The Democratic Party, I would argue, should be big enough to accommodate Joe Lieberman (just like the Republican Party should be big enough to accommodate, say, Rudy Giuliani and Michael Bloomberg). It should not be ideologically rigid. I’m sure that to many he would be a more acceptable Democrat if he represented a red state, where a liberal can’t win, rather than a blue state like Connecticut, where a liberal like Ned Lamont can win, but, Iraq aside — and that’s a huge aside, I know — has Lieberman really been that bad?

    Yes he has. He has undercut any attempt at Democratic unity at every turn. He stabbed Clinton in the back during the Republican witch trials. Even if the big dog can forgive him, I can’t.

    Look at his donor list. Its like a whos who of corperate malfeasance starting with Choicepoint.

    If you dont understand how bad Choicepoint is, then you need to take a page from the Holly playbook, and educate yuorself.

    Now Joe is playing the Anti-semite angle, which while probably playing well here, wont help him with the general public. I don’t care if the Republicans win CT, as long as holy Joe can’t claim the (d).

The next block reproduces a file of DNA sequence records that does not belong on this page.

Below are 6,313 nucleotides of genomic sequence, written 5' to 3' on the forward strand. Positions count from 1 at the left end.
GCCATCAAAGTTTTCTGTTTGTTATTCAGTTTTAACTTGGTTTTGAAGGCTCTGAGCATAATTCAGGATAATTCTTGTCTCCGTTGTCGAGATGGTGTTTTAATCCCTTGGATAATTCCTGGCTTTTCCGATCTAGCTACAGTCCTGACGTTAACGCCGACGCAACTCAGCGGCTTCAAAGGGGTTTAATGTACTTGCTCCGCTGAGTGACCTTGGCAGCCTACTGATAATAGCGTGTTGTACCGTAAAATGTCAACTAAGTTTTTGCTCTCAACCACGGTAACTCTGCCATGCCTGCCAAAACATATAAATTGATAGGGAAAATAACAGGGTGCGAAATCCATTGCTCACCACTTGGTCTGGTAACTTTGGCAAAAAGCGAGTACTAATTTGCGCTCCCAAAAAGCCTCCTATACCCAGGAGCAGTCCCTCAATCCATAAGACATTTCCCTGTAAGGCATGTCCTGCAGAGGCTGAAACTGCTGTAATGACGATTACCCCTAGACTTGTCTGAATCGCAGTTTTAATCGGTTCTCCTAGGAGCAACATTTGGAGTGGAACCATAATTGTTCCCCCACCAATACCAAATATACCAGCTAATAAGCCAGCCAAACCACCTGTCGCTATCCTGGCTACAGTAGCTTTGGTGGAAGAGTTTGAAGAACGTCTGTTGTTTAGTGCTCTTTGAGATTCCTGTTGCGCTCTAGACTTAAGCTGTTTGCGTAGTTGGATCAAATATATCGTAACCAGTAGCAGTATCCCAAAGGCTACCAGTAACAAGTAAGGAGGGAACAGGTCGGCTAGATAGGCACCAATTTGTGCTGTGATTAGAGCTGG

Thsi ‘we have to cling to Joe’ moderate stance is maddening. You dont lke the current situation? You don’t like the stauts quo?

    Joe is the status quo. Vote for him, and get more spineless Democrats. That will be lovely. Not

  • jjc

    Chris Bell:

    Anyone who thinks that one party is right all of the time is a fool who hasn’t learned to think for themselves.

    It’s telling that you’re becoming a registered Democrat in order to vote for Lieberman. You and others like you might prevail over those already registered as Dems in the primary, or if not then, then in the general election.

    That’s democracy.

    But you might be surprised to learn that most of those supporting Lamont do not, in fact, think the Dems are right all the time, or that liberals are right all the time, or whatever it is you seem to think we think.

    Nor is it only about his hewing closely to the largely discredited neoconservative position on Iraq in particular and in the Middle East in general, although that is admittedly important.

    I think any Democrat who suggested that George W. Bush shouldn’t be criticized would have problems, certainly in any blue state, similar to Lieberman’s. Nor does his closeness to the likes of Bill Bennett help. Nor did his helpfully providing cover to Republicans who wanted to pursue Clinton’s impeachemnt.